"I know no safe depository of the ultimate powers of the society but the people themselves; and if we think them not enlightened enough to exercise their control with a wholesome discretion, the remedy is not to take it from them, but to inform their discretion by education. This is the true corrective of abuses of constitutional power." - Thomas Jefferson 1820

"There is a growing technology of testing that permits us now to do in nanoseconds things that we shouldn't be doing at all." - Dr. Gerald Bracey author of Rotten Apples in Education

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Wednesday, March 21, 2012

Education Reformer UNMASKED as he Veers from the School Choice Talking Points. It's Quite Revealing.

Jay P. Greene's blog had an article about the WSJ bucking the teachers' unions and siding with school choicers entitled WSJ: Council on Foreign Relations Endorses School Choice:

But the real story is how much progress the reform movement has made when pillars of the establishment are willing to endorse a choice movement that would have been too controversial even a few years ago.

A few readers concerned about the school choice reforms presently being pursued made comments and were quickly discounted and dismissed by two readers.  Apparently not being astute enough to understand how uninformed I am, Allen (a supporter of charter schools and the school choice movement) and I engaged in a few exchanges.

If you read this blog, you know our concern about much of the school choice presented as choice is not authentic choice.  It's public school in a different building with different players, but it's still the same blueprint for education....common core standards and RTTT (or RTTT like mandates).  It's publicly funded but privately managed.  Think Solyndra.  I wrote:

I believe I’m actually talking about how PUBLIC schools should operate, and how they have no PUBLIC input, save for taxpayer money and the children the taxpayers provide to prop up a failed system.

I must have hit a nerve with Allen because in his last meaningful exchange about why I was so opposed to this quasi public-private partnership and that taxpayers/parents still had no significant or meaningful say in PUBLIC education for which they pay for, Allen responded:

“What charters should or shouldn’t be doing is none of your concern.  (emphasis added by MEW).  It’s the business of the people who open/run them and that’s where the responsibility ought to be. Parents can decide whether they like how a particular charter is run or not, as they choose, but third parties who have no immediate stake in the operation of the school have no good, educationally-relevant reason to mix in. They may have the power, and thus feel entitled to engage in a bit of dictatorial activity, but they’re unlikely to create a better result then the people who started/run the school. Certainly they won’t have as urgent an interest in making the school a success.”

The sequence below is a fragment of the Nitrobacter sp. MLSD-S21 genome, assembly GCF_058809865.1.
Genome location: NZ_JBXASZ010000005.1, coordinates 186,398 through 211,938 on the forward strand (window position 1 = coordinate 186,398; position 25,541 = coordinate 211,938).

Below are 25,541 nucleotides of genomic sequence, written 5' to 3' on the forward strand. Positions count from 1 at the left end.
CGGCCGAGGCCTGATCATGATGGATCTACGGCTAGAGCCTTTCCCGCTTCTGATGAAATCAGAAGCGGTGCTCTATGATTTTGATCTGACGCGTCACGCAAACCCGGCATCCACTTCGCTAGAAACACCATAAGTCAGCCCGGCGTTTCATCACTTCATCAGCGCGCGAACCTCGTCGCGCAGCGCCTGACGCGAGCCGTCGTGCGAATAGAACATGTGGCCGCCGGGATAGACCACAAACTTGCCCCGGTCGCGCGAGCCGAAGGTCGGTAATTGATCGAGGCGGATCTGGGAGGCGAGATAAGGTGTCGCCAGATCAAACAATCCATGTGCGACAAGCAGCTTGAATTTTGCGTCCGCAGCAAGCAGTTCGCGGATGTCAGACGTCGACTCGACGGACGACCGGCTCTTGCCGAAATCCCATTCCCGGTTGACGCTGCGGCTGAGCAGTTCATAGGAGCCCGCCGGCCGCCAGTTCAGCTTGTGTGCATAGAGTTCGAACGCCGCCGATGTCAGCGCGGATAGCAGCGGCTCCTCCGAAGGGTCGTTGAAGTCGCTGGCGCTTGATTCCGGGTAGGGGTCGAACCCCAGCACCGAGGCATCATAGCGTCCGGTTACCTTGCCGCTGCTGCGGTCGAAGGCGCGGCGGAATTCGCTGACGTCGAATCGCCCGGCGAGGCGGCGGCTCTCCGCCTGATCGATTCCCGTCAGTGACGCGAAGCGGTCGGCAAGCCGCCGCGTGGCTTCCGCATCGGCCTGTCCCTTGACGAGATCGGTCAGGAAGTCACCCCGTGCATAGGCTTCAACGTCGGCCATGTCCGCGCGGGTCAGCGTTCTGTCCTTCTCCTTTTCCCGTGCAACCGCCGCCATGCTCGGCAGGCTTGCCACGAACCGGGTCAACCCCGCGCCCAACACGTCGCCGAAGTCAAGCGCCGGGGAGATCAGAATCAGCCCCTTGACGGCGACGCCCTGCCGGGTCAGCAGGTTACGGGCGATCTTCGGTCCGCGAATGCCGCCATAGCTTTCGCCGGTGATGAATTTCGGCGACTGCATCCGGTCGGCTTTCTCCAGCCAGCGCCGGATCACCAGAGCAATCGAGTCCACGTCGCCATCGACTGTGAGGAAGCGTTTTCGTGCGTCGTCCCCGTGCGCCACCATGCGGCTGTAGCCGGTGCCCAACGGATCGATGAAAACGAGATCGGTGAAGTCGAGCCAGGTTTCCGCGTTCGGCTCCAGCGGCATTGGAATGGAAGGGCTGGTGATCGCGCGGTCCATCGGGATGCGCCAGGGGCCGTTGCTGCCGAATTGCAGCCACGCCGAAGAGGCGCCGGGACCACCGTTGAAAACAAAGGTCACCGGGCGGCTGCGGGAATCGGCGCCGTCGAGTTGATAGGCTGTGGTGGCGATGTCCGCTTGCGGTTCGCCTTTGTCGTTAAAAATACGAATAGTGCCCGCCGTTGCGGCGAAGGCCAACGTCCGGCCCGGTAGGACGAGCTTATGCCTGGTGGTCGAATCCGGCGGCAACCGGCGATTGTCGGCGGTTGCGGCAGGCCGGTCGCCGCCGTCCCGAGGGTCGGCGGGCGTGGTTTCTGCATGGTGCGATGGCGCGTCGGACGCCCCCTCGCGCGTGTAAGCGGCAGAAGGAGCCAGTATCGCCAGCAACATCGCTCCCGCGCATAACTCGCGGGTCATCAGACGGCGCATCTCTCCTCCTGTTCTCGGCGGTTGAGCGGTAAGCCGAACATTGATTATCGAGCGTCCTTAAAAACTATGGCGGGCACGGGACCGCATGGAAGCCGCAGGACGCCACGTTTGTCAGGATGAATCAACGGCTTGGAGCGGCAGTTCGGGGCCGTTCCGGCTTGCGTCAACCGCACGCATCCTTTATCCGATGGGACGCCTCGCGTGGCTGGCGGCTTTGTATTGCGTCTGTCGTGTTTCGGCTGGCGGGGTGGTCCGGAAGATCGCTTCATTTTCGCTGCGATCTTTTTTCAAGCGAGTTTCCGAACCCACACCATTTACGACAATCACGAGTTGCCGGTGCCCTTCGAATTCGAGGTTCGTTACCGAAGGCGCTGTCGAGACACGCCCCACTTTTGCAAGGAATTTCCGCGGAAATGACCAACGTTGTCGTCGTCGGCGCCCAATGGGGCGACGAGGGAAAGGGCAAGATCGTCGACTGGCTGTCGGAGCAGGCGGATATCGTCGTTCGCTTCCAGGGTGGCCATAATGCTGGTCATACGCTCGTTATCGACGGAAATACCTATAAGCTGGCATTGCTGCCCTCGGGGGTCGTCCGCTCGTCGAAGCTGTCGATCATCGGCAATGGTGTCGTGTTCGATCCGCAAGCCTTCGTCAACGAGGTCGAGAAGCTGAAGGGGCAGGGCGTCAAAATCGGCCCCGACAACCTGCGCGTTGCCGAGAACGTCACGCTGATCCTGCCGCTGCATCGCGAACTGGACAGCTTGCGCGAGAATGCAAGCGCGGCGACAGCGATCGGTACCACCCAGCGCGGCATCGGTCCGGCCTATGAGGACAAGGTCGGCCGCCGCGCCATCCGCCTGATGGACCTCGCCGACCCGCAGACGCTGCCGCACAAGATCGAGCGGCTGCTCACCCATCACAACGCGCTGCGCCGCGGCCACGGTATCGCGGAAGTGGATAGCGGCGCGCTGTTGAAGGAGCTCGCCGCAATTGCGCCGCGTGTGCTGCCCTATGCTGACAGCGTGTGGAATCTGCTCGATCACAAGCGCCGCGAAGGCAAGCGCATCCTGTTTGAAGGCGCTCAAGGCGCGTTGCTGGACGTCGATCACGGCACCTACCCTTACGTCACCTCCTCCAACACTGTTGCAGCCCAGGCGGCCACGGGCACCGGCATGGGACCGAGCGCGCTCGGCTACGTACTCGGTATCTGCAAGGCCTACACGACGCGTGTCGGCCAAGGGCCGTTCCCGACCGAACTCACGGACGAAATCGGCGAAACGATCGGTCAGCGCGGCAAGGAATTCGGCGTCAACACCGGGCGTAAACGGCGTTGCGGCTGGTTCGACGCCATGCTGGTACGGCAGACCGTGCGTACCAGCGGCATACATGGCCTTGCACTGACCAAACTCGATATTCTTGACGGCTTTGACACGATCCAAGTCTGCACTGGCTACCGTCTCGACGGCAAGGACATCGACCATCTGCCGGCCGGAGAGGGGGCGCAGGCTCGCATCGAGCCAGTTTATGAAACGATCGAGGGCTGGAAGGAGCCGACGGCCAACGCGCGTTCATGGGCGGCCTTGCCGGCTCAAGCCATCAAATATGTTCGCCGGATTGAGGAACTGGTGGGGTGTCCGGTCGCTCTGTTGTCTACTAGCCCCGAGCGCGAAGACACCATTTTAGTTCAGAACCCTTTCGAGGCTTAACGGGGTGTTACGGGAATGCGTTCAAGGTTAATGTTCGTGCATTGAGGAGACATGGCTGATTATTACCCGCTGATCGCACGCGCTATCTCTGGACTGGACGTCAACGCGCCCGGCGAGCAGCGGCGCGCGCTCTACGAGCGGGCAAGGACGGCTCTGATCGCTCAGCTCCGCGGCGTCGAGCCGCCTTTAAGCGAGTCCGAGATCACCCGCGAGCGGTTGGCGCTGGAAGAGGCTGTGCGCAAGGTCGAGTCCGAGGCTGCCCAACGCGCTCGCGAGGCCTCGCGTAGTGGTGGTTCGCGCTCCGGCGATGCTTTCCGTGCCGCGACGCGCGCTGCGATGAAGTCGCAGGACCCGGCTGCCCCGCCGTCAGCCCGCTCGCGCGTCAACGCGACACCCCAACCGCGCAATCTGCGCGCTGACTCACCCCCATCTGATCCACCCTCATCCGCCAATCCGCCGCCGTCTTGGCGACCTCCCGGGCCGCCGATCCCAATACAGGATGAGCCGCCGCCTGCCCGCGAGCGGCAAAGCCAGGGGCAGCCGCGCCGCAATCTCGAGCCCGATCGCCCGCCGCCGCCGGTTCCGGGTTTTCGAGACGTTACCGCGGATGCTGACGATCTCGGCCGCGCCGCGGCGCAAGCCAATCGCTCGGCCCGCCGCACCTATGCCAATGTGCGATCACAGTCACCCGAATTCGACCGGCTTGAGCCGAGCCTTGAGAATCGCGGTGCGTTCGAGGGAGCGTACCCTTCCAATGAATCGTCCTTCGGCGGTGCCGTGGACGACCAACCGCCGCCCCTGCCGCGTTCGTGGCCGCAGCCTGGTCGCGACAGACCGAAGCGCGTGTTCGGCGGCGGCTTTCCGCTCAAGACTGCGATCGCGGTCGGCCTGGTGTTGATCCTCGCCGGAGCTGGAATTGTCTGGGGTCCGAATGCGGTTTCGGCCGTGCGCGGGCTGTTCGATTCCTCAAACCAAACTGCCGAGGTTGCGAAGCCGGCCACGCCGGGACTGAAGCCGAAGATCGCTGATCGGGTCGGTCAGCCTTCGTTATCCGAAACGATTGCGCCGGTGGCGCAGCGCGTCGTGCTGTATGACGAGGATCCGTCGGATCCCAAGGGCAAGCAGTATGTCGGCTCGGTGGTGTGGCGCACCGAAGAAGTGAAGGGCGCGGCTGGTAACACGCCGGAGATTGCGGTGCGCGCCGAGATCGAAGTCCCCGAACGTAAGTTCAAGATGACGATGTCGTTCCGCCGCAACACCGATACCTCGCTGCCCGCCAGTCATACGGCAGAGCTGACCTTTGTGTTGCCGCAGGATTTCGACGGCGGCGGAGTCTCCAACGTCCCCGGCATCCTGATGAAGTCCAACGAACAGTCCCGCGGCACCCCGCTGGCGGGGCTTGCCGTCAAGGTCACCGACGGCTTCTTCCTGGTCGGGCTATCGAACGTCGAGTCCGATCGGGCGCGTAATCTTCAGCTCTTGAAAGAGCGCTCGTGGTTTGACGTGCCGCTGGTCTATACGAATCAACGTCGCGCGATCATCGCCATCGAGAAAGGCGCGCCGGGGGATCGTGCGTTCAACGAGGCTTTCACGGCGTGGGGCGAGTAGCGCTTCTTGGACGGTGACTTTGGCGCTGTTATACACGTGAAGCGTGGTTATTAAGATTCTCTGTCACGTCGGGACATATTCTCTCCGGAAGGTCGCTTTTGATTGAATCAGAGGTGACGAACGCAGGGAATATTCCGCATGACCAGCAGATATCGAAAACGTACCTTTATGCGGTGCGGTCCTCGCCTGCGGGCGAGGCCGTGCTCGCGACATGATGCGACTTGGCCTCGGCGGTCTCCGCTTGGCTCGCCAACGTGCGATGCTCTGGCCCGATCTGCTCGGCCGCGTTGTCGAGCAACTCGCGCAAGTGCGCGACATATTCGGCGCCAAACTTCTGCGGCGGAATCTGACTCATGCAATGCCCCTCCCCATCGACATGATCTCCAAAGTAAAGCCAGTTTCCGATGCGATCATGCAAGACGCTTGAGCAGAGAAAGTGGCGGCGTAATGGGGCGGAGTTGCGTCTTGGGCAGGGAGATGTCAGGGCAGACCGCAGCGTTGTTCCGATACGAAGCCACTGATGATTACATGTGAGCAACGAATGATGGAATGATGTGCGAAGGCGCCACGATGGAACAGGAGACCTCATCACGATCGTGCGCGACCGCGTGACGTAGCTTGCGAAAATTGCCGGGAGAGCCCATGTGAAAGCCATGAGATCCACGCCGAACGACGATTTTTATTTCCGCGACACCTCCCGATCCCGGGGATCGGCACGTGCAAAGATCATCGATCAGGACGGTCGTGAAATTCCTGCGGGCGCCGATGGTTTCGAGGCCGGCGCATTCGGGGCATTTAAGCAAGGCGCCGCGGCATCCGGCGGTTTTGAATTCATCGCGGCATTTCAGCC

Dear Readers, in my opinion, there you have the underlying belief of the education reformers in one paragraph.  Stunning, isn't it?  Here's part of my response:

You ARE an elitist, aren’t you? Unless you have forgotten, charters are PUBLICLY funded. They certainly ARE a concern of the taxpayers. Just who do you think you are? Are you allowed to give taxpayer money to private operators to let them operate in any way they think is appropriate and it’s none of the public’s business? Sounds like Solyndra! The government uses our money for private investing, the money is wasted on a failed project and the public shouldn’t be concerned and has no immediate stake in how that money was used?

Total arrogance. I believe you are the dictator in this argument. PRIVATE schools have no public scrutiny and they should not as they are PRIVATELY funded by PRIVATE money. Charters are not privately funded, just privately managed. Big difference.

The lesson I learned, when talking to education reformers, ask these questions before debating school choice options:

  • Should the government be funding private companies to deliver programs assumed to be a purview of the government to provide? 
  •  If the government insists on using public money for private companies to deliver services, do taxpayers have an inherent right to know how this money is being spent, or do you believe third parties who have no immediate stake in the operation of the school have no good, educationally-relevant reason to mix in?
Maybe you'll get lucky and run into Allen (so you can ask him himself) who I suspect just put in writing what the elite education reformers really think about taxpayers, parents and students....while using public money for their private gain. 


1 comment:

  1. This is why taxpayers should be concerned.



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